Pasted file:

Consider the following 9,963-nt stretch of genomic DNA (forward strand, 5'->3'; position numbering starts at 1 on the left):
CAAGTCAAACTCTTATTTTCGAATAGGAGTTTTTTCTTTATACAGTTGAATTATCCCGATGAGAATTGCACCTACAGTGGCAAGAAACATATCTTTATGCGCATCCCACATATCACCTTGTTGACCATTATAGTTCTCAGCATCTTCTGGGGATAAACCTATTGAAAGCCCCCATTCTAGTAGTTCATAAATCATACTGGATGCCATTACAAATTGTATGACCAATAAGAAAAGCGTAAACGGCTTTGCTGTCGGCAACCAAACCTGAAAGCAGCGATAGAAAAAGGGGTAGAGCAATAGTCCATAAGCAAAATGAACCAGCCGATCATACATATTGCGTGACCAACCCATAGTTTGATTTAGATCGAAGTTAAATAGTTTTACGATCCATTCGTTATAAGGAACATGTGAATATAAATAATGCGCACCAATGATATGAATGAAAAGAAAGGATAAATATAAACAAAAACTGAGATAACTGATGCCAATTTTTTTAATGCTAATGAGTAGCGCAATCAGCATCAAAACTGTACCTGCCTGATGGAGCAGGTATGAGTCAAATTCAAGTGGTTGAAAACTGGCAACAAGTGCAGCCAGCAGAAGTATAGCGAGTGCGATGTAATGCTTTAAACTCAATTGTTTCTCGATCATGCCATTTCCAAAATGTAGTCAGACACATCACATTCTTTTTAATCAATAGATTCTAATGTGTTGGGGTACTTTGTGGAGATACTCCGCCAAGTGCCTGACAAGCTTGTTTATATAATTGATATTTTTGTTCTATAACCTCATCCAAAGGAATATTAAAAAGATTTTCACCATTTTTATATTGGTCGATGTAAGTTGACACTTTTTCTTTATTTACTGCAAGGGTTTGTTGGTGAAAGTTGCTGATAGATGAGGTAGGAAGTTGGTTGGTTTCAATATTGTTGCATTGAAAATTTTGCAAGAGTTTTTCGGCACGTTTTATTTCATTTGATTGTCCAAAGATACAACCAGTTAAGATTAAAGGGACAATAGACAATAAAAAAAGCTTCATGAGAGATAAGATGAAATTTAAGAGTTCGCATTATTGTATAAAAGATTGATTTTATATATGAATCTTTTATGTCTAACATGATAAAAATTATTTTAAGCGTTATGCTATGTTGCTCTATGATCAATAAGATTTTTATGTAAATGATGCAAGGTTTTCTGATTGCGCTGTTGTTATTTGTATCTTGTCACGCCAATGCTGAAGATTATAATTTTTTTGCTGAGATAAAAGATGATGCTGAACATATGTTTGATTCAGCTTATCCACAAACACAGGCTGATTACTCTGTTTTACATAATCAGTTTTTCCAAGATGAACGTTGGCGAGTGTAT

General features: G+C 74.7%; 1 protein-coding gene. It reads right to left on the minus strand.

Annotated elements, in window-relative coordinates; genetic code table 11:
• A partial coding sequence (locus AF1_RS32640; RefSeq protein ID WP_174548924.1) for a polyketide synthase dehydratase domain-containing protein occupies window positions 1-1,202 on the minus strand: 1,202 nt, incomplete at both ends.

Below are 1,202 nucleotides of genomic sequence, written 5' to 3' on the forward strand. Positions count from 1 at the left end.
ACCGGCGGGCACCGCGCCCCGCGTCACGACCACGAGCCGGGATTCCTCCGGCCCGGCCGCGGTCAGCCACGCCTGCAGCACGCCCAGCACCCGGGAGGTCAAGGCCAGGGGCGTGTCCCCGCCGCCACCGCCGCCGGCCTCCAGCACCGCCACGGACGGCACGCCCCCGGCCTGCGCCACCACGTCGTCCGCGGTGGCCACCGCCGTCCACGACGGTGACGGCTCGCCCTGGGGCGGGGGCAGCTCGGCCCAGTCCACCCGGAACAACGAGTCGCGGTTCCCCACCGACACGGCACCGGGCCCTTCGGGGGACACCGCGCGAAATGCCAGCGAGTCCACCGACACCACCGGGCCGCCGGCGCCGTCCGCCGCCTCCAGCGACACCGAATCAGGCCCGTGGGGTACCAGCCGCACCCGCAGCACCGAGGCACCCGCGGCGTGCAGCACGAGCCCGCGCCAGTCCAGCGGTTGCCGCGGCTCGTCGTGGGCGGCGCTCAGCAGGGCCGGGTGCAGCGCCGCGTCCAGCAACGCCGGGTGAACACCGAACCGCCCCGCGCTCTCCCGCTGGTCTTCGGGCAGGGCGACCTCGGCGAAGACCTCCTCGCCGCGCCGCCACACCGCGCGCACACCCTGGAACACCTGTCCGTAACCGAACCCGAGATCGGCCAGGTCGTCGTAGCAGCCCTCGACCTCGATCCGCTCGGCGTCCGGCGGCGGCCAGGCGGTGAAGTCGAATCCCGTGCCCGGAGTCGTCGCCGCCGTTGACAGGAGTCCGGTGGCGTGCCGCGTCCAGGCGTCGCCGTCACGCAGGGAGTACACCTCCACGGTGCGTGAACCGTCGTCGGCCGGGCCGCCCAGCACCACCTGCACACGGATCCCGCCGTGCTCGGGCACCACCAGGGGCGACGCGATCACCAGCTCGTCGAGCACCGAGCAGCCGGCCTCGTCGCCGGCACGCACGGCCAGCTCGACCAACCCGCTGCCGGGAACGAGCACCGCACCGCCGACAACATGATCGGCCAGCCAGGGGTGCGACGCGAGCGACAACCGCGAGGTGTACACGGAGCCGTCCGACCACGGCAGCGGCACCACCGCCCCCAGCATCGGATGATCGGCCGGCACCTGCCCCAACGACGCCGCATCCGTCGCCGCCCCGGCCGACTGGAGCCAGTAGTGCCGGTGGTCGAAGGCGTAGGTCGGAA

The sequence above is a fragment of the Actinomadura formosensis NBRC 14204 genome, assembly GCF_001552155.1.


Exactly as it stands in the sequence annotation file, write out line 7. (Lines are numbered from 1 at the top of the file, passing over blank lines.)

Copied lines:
ACCGGCGGGCACCGCGCCCCGCGTCACGACCACGAGCCGGGATTCCTCCGGCCCGGCCGCGGTCAGCCACGCCTGCAGCACGCCCAGCACCCGGGAGGTCAAGGCCAGGGGCGTGTCCCCGCCGCCACCGCCGCCGGCCTCCAGCACCGCCACGGACGGCACGCCCCCGGCCTGCGCCACCACGTCGTCCGCGGTGGCCACCGCCGTCCACGACGGTGACGGCTCGCCCTGGGGCGGGGGCAGCTCGGCCCAGTCCACCCGGAACAACGAGTCGCGGTTCCCCACCGACACGGCACCGGGCCCTTCGGGGGACACCGCGCGAAATGCCAGCGAGTCCACCGACACCACCGGGCCGCCGGCGCCGTCCGCCGCCTCCAGCGACACCGAATCAGGCCCGTGGGGTACCAGCCGCACCCGCAGCACCGAGGCACCCGCGGCGTGCAGCACGAGCCCGCGCCAGTCCAGCGGTTGCCGCGGCTCGTCGTGGGCGGCGCTCAGCAGGGCCGGGTGCAGCGCCGCGTCCAGCAACGCCGGGTGAACACCGAACCGCCCCGCGCTCTCCCGCTGGTCTTCGGGCAGGGCGACCTCGGCGAAGACCTCCTCGCCGCGCCGCCACACCGCGCGCACACCCTGGAACACCTGTCCGTAACCGAACCCGAGATCGGCCAGGTCGTCGTAGCAGCCCTCGACCTCGATCCGCTCGGCGTCCGGCGGCGGCCAGGCGGTGAAGTCGAATCCCGTGCCCGGAGTCGTCGCCGCCGTTGACAGGAGTCCGGTGGCGTGCCGCGTCCAGGCGTCGCCGTCACGCAGGGAGTACACCTCCACGGTGCGTGAACCGTCGTCGGCCGGGCCGCCCAGCACCACCTGCACACGGATCCCGCCGTGCTCGGGCACCACCAGGGGCGACGCGATCACCAGCTCGTCGAGCACCGAGCAGCCGGCCTCGTCGCCGGCACGCACGGCCAGCTCGACCAACCCGCTGCCGGGAACGAGCACCGCACCGCCGACAACATGATCGGCCAGCCAGGGGTGCGACGCGAGCGACAACCGCGAGGTGTACACGGAGCCGTCCGACCACGGCAGCGGCACCACCGCCCCCAGCATCGGATGATCGGCCGGCACCTGCCCCAACGACGCCGCATCCGTCGCCGCCCCGGCCGACTGGAGCCAGTAGTGCCGGTGGTCGAAGGCGTAGGTCGGAA